Goth Chick News: A Plea for Classic Horror
Black Gate photographer Chris Z and I have the pleasure of meeting horror enthusiasts year-round at the various events and trade shows we attend. Though this year is definitely different is some regards, it thankfully has not interrupted the connections we continue to make in this fascinating industry. I had the pleasure of meeting Scott Elichek in person, prior to the shutdown. He is not only a horror connoisseur, but an indie film writer and most importantly, a fan of Black Gate. It is therefore with great pleasure that I introduce you to him via his guest post for this week’s Goth Chick News.
Scott, meet everyone.
Everyone, meet Scott.
A Plea for Classic Horror
By Scott Elichek
Many legendary horror directors provided the foundation for the movies which came with the turn of the millennium. Trail-blazers such as John Carpenter, Wes Craven, George Romero, Tobe Hooper, Lucio Fulci, Clive Barker and Sean Cunningham, created films that not only entertained, but provided horror fans a mental escape. However, with the turn of the century the genre appeared to shift gears. Many of these directors exited the industry for a variety of reasons, and a new generation took the helm.
In spite of many horror fans railing against the lack of new ideas in Hollywood, some remakes took audiences pleasantly by surprise, giving a new generation the chance to see why many of the older horror movies were hailed as classics. New directors dipped into the original material with new actors because they themselves had been fans, and the legends inspired them. Low budget films became more and more popular due the quality of the ‘micro-budget’ material and because fairly high-level special effects were now attainable on home computers. Horror anthologies became nonexistent in theaters, with more and more sequels and prequels finding fan acceptance when launched directly to DVD or streaming platforms.
While the prevalence and availability of indie and micro-budget horror is allowing new creative voices to be heard in ways they could not be in the past, I also feel an entire generation has missed out. Memorable characters and storylines which build movie to movie is normal today for super heroes but missing in horror. Jump scares replaced dread building soundtracks and effective camera angles.
Today, people squirm in their seats from realistically grotesque special effects, but the magic of cinematic scares seems to be gone. Old school films such as Halloween, Friday the 13th, Nightmare on Elm Street, Texas Chainsaw Massacre and Hellraiser among many others, encompass the storylines and characters that originally scared me to death in a darkened theater, then made me a horror fan for life.
It seemed that ‘back then,’ directors as storytellers were after more subliminal, psychological scares. For instance, in They Live, directed by John Carpenter, the subliminal messages that surround us are revealed to a man when he discovers a special pair of sunglasses in a church, tucked away for a scientific experiment. In George Romero’s Day of the Dead, the lead zombie Bub is trained by a scientist who tries to educate him on human compassion. Texas Chainsaw 2, directed by Tobe Hooper, sees Leatherface develop feelings for a woman he captures to kill, while The Hidden directed by Jack Shoulder, has Detective Beck being shot numerous times by an evil alien, only to have his life saved by an alien with a conscience.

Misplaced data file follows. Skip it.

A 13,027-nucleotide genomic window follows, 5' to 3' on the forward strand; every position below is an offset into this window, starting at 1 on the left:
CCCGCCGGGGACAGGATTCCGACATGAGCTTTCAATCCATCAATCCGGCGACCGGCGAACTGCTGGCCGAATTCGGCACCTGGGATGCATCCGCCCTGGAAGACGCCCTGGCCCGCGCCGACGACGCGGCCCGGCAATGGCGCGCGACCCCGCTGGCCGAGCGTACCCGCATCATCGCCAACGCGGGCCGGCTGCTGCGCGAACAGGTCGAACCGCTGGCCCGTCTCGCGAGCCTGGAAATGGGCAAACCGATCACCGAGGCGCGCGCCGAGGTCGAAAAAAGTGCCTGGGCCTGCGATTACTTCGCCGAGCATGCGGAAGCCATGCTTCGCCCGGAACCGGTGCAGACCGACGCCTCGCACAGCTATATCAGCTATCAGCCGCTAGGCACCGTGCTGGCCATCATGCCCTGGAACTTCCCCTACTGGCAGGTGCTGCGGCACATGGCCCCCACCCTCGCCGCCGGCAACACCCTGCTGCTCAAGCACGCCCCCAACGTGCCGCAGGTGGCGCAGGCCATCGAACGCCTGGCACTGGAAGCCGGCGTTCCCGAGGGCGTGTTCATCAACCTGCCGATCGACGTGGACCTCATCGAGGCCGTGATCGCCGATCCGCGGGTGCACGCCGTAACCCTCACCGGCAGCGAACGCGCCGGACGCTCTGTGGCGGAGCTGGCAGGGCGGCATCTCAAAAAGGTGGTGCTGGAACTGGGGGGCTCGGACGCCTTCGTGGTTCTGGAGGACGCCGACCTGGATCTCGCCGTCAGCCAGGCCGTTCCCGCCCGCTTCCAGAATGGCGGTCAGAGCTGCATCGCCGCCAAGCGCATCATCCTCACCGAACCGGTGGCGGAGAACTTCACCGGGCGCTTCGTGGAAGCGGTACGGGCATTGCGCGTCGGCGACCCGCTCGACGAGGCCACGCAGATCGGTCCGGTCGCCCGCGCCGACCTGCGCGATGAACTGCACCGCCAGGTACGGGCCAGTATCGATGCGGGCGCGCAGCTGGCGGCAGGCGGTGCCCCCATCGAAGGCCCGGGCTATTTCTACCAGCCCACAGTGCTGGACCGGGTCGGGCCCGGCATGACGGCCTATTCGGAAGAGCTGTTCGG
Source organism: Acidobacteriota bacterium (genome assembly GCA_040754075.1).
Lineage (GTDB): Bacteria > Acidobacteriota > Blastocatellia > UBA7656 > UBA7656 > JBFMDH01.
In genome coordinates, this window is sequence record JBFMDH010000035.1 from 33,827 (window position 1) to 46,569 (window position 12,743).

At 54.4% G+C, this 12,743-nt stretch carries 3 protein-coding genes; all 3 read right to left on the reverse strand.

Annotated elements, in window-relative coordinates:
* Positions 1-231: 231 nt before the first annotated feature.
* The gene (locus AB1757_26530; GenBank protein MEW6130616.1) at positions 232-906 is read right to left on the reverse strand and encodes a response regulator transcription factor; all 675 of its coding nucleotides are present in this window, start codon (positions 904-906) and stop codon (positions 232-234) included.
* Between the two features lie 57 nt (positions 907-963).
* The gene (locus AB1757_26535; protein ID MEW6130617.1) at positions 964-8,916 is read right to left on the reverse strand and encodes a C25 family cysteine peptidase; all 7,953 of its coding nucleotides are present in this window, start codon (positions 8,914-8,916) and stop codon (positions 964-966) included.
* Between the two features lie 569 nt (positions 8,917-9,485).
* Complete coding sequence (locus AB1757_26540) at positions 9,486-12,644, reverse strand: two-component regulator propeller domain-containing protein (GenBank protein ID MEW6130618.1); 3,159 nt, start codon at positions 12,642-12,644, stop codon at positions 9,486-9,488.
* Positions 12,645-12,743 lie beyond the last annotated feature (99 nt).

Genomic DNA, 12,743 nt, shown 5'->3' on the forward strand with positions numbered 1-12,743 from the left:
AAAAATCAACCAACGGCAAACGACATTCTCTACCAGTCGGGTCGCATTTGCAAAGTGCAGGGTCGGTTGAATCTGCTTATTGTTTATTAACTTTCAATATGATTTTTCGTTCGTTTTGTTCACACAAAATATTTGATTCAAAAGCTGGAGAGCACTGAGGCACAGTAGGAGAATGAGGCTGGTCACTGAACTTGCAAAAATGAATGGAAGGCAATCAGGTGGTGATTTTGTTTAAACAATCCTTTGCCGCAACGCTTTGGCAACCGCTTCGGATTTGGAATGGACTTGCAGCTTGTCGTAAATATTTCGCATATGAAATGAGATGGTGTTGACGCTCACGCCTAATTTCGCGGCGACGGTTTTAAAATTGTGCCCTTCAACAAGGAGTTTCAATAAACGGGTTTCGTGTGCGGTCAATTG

These films not only scare, but also provide social commentary. Not that we want our horror movies to have deep life lessons burdening their plots, but the stories went beyond simple, surface-level scares, which to me is what made them classics.
Our very own zombie apocalypse that we are living in today has ironically offered a variety of opportunities to revisit or discover classic horror. Drive-in theaters are making a comeback, and with no new releases to show, many are running the titles I have mentioned. What better place to enjoy a horror movie than a drive-in, I ask you?
Local or regional horror conventions that may have previously been out of easy travel range are now virtual, offering you the chance to participate in events worldwide. Studios such as Universal (the birth place of the classic horror movie) are hosting online watch parties which include members of the original cast and crew, followed by real time Q&A. Finally, a $50 investment gets you the latest Roku device which boasts more than a dozen dedicated horror channels, many with classic and indie titles.
My message to the next generation of horror directors: keep the special effect blood baths to a minimum, and spare us the jump scares. Instead, bring back the slow burn scare that gets in our heads. Tighten our nerves to the breaking point with atmosphere and music, while making us cover our eyes and sit on the edge on our seats. That’s what keeps us coming back for more, and makes us fans for life.
I agree with the sentiment, and I, too, am a classic horror lover, but I think the genre has seen some great films in recent years.
The very recent Invisible Man was fantastic, Get Out and Us had very Craven-esque vibes and lots to think about, The Witch was the definition of slow burn and Eggers followup, The Lighthouse, was even stranger and more beautiful (and ugly); Ari Aster has given us two very good meditations on grief in Midsommar and Hereditary. Mandy was overflowing with creativity and some Barkerian energy, and The Colour Out of Space was a fine piece of Lovecraftianism with a dash of Stuart Gordon. Halloween 2018 is the best of the Halloween sequels in my opinion with one of Carpenter’s best scores.
I love the classics, but thoughtful, suspensful horror is alive and well.
Monda – my sentiments exactly, especially with regards to Ari Aster. I cannot think of a better example of ‘slow burn’ than Hereditary.